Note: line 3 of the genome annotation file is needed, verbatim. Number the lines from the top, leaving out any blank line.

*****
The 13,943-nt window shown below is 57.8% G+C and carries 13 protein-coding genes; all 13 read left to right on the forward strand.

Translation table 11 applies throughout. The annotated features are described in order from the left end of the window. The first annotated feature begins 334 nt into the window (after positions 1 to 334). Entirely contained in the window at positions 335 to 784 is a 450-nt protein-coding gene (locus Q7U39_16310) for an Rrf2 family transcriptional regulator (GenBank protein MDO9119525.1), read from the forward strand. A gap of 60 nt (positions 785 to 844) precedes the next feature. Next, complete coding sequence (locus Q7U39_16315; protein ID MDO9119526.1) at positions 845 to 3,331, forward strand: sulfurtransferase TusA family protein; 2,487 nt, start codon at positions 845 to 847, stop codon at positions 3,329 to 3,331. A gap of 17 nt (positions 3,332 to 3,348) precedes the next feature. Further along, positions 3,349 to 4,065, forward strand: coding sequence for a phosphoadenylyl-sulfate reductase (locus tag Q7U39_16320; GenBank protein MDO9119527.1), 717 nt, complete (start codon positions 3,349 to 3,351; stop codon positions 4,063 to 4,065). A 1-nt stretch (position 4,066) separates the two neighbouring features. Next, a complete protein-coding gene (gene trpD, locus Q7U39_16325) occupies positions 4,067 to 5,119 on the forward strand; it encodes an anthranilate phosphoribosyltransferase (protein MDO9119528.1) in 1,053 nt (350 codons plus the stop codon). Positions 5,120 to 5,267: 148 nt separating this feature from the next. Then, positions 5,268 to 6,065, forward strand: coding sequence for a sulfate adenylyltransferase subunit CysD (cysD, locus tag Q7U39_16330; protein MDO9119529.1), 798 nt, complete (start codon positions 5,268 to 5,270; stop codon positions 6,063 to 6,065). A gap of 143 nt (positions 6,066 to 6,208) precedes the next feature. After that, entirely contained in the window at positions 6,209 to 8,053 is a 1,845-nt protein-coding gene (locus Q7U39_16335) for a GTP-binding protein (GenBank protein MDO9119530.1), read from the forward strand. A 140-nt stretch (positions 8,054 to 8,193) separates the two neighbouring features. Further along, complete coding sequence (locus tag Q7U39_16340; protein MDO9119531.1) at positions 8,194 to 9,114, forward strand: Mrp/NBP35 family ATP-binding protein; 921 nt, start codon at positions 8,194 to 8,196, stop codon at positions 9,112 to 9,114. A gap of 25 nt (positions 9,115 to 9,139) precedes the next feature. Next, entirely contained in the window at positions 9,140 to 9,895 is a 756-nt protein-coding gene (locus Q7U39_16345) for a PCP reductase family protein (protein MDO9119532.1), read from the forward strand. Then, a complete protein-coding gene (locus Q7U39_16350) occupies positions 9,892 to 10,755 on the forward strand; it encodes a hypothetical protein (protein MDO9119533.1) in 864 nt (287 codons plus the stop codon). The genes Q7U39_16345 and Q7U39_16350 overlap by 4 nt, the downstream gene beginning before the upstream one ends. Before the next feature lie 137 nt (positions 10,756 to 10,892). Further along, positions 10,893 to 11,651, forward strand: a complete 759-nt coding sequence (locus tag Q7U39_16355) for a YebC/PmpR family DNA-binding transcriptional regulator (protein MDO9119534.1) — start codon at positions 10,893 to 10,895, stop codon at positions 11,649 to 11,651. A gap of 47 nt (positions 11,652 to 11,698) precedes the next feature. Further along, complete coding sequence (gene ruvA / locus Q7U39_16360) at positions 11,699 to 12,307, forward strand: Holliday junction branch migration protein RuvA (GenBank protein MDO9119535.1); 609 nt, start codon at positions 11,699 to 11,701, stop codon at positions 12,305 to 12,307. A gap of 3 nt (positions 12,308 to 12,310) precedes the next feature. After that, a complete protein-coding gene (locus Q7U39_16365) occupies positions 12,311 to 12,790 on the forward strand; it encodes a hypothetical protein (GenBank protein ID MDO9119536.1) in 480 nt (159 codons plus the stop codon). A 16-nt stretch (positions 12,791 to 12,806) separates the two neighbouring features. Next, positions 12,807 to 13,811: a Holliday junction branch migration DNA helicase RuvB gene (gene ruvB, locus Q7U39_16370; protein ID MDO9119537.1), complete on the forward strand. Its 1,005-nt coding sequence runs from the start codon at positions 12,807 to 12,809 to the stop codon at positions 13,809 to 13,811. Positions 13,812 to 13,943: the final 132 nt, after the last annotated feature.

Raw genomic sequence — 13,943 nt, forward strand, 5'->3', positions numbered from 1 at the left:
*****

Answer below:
Raw genomic sequence — 13,943 nt, forward strand, 5'->3', positions numbered from 1 at the left: